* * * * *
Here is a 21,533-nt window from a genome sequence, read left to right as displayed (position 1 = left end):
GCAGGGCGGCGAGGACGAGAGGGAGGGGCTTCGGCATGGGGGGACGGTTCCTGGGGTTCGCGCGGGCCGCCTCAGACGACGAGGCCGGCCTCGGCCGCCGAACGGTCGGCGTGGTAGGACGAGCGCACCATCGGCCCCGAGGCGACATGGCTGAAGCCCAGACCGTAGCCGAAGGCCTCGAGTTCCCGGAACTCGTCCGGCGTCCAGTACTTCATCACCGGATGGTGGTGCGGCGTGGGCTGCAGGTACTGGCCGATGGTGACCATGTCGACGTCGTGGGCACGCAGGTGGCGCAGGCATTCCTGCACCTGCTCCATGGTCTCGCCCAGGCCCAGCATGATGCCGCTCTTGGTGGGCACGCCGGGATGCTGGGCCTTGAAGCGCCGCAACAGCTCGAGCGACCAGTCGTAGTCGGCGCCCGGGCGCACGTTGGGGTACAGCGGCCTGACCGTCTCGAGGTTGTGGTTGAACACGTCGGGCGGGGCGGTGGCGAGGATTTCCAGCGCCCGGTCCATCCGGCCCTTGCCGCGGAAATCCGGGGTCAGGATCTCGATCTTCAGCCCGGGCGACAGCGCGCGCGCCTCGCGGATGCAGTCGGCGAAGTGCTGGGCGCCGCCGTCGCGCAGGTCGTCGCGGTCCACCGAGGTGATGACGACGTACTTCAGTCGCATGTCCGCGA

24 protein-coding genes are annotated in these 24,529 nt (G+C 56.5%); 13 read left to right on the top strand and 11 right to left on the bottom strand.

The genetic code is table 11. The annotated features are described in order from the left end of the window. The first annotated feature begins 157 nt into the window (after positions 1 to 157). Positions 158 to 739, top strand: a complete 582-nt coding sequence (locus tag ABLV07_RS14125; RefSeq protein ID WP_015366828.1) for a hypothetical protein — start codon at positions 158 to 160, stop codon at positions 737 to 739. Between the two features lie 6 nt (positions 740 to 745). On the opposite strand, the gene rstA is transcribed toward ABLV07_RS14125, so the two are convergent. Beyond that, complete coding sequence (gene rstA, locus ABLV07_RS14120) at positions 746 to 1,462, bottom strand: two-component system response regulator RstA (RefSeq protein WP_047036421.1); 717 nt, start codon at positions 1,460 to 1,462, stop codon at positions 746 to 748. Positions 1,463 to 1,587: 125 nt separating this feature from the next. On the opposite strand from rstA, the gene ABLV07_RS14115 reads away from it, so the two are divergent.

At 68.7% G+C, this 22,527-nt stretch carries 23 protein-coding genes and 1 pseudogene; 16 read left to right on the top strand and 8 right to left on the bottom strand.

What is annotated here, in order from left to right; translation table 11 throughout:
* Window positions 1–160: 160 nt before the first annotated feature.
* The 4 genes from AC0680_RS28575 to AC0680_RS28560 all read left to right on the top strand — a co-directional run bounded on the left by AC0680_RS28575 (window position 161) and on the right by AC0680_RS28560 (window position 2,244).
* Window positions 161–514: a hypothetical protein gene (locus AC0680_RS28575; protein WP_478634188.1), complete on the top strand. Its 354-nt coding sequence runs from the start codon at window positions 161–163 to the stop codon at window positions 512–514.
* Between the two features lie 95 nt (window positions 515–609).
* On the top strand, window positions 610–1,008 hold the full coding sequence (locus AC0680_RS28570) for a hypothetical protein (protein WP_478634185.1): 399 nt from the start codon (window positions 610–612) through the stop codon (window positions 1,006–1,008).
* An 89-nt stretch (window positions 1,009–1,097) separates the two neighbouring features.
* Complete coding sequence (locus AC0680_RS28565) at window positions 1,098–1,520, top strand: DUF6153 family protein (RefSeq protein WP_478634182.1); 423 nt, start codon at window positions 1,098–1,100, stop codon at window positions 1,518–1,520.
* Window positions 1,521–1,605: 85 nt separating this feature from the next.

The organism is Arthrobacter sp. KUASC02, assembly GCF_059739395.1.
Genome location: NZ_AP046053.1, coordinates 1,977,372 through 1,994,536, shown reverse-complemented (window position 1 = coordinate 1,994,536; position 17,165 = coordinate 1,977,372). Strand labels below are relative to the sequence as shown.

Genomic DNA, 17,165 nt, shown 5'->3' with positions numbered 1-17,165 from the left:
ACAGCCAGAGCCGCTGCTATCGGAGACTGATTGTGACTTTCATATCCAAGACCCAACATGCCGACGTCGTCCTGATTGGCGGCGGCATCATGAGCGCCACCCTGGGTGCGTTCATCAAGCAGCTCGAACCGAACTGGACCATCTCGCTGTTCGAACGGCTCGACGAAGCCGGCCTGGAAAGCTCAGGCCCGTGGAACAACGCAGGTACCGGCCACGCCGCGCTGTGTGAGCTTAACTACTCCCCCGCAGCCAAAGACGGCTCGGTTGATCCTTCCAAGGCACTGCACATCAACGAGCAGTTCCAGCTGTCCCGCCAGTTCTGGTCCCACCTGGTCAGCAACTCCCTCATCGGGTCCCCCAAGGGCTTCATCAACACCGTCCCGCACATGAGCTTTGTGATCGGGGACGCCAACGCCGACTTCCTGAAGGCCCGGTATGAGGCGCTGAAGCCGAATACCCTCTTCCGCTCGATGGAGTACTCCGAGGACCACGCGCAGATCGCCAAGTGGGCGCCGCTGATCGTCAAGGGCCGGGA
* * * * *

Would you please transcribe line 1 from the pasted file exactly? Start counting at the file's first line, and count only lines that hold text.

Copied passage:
Here is a 21,533-nt window from a genome sequence, read left to right as displayed (position 1 = left end):